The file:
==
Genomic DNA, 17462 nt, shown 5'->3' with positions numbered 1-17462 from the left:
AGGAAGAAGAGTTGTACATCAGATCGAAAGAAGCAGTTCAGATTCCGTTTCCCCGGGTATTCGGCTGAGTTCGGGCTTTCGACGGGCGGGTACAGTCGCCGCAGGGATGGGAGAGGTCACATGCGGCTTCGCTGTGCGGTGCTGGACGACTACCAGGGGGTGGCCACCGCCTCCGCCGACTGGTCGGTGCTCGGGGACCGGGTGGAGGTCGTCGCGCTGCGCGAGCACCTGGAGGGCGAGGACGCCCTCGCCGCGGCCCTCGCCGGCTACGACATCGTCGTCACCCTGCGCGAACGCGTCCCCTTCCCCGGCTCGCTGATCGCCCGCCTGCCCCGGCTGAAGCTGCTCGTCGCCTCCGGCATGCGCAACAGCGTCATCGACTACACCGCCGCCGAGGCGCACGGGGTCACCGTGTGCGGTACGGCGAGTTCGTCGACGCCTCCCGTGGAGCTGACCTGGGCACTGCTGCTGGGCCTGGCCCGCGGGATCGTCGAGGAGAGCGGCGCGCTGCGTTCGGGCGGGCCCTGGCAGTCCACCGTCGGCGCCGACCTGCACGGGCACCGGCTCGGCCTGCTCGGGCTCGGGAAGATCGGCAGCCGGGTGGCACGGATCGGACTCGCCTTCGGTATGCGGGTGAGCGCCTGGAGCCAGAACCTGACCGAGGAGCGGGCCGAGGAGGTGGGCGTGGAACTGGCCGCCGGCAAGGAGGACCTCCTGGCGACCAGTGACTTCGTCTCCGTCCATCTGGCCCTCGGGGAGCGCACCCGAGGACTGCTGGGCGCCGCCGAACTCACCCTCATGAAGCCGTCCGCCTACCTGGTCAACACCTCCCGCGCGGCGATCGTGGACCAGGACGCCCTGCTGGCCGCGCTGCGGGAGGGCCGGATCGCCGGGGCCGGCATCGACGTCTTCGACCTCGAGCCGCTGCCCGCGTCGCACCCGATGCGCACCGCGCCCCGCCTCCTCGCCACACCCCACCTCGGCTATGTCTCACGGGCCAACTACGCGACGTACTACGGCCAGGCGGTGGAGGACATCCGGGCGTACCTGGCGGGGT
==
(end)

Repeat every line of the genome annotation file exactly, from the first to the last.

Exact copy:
Genomic DNA, 17462 nt, shown 5'->3' with positions numbered 1-17462 from the left:
AGGAAGAAGAGTTGTACATCAGATCGAAAGAAGCAGTTCAGATTCCGTTTCCCCGGGTATTCGGCTGAGTTCGGGCTTTCGACGGGCGGGTACAGTCGCCGCAGGGATGGGAGAGGTCACATGCGGCTTCGCTGTGCGGTGCTGGACGACTACCAGGGGGTGGCCACCGCCTCCGCCGACTGGTCGGTGCTCGGGGACCGGGTGGAGGTCGTCGCGCTGCGCGAGCACCTGGAGGGCGAGGACGCCCTCGCCGCGGCCCTCGCCGGCTACGACATCGTCGTCACCCTGCGCGAACGCGTCCCCTTCCCCGGCTCGCTGATCGCCCGCCTGCCCCGGCTGAAGCTGCTCGTCGCCTCCGGCATGCGCAACAGCGTCATCGACTACACCGCCGCCGAGGCGCACGGGGTCACCGTGTGCGGTACGGCGAGTTCGTCGACGCCTCCCGTGGAGCTGACCTGGGCACTGCTGCTGGGCCTGGCCCGCGGGATCGTCGAGGAGAGCGGCGCGCTGCGTTCGGGCGGGCCCTGGCAGTCCACCGTCGGCGCCGACCTGCACGGGCACCGGCTCGGCCTGCTCGGGCTCGGGAAGATCGGCAGCCGGGTGGCACGGATCGGACTCGCCTTCGGTATGCGGGTGAGCGCCTGGAGCCAGAACCTGACCGAGGAGCGGGCCGAGGAGGTGGGCGTGGAACTGGCCGCCGGCAAGGAGGACCTCCTGGCGACCAGTGACTTCGTCTCCGTCCATCTGGCCCTCGGGGAGCGCACCCGAGGACTGCTGGGCGCCGCCGAACTCACCCTCATGAAGCCGTCCGCCTACCTGGTCAACACCTCCCGCGCGGCGATCGTGGACCAGGACGCCCTGCTGGCCGCGCTGCGGGAGGGCCGGATCGCCGGGGCCGGCATCGACGTCTTCGACCTCGAGCCGCTGCCCGCGTCGCACCCGATGCGCACCGCGCCCCGCCTCCTCGCCACACCCCACCTCGGCTATGTCTCACGGGCCAACTACGCGACGTACTACGGCCAGGCGGTGGAGGACATCCGGGCGTACCTGGCGGGGT